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The inaugural King’s Chapel Robert Crouse Memorial Lecture

The inaugural King’s Chapel Robert Crouse Memorial Lecture

Dr. Jesse Billet delivers the inaugural lecture on January 15

A lecture will be given each year on or near 15 January, the Dies Natalis of The Rev Dr Robert Darwin Crouse of blessed memory, scholar and priest.

It is fitting that the King’s Chapel establish this Lecture Series in memory of our beloved pastor, teacher and preacher.

Just a few months after his birth in Winthrop Massachusetts, 1930, Robert Crouse’s family moved to Lunenburg County’s Crousetown, where he lived until his death in 2011.  Robert Crouse's schooling began in the one room school in Crousetown, which still stands next to St. Mary’s Church. After graduating from King’s in 1951, he earned an S.T.B. (cum lauda) from Harvard Divinity School, Master of Theology (1st class honours) from Trinity College, University of Toronto, and a Ph.D. from Harvard in 1970. He joined the Classics Department of Dalhousie in 1963 and later joined the faculty of King’s College, Halifax, where he taught in the Foundation Year Programme. For Kings students and faculty alike he became a voice of wisdom, knowledge and inspiration through his academic teaching and his sermons at Thursday Chapel. An international scholar and lecturer, he published over seventy articles, reviews, and translations. His treatment of Dante became a formative element of the Foundation Year Programme, also enhanced by the lectures on his beloved Palestrina and Bach. For several years Dr Crouse was “Visiting Professor of Patrology, Institutum Patristicum Augustinianum, Pontifical Lateran University Rome,” the first non-Roman Catholic to be so appointed.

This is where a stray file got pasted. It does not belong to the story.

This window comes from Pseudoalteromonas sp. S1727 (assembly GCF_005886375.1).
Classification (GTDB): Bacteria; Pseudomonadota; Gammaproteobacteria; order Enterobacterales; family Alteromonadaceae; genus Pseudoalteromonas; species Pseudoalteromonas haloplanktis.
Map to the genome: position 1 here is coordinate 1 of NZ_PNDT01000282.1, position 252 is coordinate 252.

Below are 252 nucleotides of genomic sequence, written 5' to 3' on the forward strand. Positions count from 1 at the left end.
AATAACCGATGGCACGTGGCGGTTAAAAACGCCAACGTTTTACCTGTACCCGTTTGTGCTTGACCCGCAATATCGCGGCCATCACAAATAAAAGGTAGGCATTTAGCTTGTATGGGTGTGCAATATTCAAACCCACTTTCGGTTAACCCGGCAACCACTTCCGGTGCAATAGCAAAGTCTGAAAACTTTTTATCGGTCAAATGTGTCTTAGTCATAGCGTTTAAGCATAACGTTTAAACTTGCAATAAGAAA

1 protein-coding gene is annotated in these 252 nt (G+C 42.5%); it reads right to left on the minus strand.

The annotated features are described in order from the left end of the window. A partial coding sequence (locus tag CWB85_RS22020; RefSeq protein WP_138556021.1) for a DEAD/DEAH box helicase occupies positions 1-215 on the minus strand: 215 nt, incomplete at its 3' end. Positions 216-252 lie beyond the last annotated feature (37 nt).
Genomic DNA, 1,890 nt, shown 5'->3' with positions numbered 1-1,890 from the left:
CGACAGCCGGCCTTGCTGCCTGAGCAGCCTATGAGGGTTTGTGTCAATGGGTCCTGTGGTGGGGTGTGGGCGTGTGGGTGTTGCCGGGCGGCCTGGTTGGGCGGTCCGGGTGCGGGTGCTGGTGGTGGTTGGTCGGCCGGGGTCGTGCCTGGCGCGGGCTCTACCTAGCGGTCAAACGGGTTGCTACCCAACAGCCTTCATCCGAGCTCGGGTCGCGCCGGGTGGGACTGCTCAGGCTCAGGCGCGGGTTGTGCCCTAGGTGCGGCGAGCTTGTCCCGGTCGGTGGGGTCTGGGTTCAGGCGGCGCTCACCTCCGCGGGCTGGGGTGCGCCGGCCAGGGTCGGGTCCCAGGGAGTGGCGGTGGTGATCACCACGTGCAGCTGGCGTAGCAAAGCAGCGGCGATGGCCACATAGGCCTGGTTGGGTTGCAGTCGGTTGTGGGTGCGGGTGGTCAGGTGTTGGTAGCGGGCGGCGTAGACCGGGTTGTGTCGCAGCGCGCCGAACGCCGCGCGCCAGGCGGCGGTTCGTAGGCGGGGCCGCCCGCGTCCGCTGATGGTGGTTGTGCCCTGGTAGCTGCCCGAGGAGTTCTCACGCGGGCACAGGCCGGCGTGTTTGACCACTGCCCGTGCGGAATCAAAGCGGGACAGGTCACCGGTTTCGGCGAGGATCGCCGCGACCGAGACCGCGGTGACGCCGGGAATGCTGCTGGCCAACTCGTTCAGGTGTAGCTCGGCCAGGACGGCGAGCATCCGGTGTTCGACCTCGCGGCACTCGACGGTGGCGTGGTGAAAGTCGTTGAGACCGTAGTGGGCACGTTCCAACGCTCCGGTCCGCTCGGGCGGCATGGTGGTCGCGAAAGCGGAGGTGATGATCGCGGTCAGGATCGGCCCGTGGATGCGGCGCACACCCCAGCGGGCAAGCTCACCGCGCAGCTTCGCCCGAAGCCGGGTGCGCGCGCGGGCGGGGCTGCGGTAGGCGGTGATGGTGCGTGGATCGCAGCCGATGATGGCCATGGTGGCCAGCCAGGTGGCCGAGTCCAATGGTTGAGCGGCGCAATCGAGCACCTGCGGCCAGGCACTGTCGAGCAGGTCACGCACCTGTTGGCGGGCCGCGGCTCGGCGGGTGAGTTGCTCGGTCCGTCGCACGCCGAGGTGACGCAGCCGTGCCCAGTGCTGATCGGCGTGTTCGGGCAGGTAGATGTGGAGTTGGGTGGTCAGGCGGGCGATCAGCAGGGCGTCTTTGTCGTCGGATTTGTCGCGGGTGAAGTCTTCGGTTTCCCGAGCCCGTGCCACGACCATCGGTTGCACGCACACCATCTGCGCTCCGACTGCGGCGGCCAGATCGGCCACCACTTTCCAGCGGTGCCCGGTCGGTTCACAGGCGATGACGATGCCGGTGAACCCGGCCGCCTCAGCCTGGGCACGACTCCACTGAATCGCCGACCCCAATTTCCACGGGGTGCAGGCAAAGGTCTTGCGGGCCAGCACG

Through his renowned sermons, great learning, and gentle humility, Robert educated and inspired a whole generation of priests and bishops, who are now serving in parishes and dioceses throughout Canada, the United States and Europe.  An organist and harpsichordist, in the early 1970s Dr Crouse established the current choir at King’s whose execution of both polyphony and plainchant continues to enhance and shape the poetic liturgy of the Kings Chapel. 


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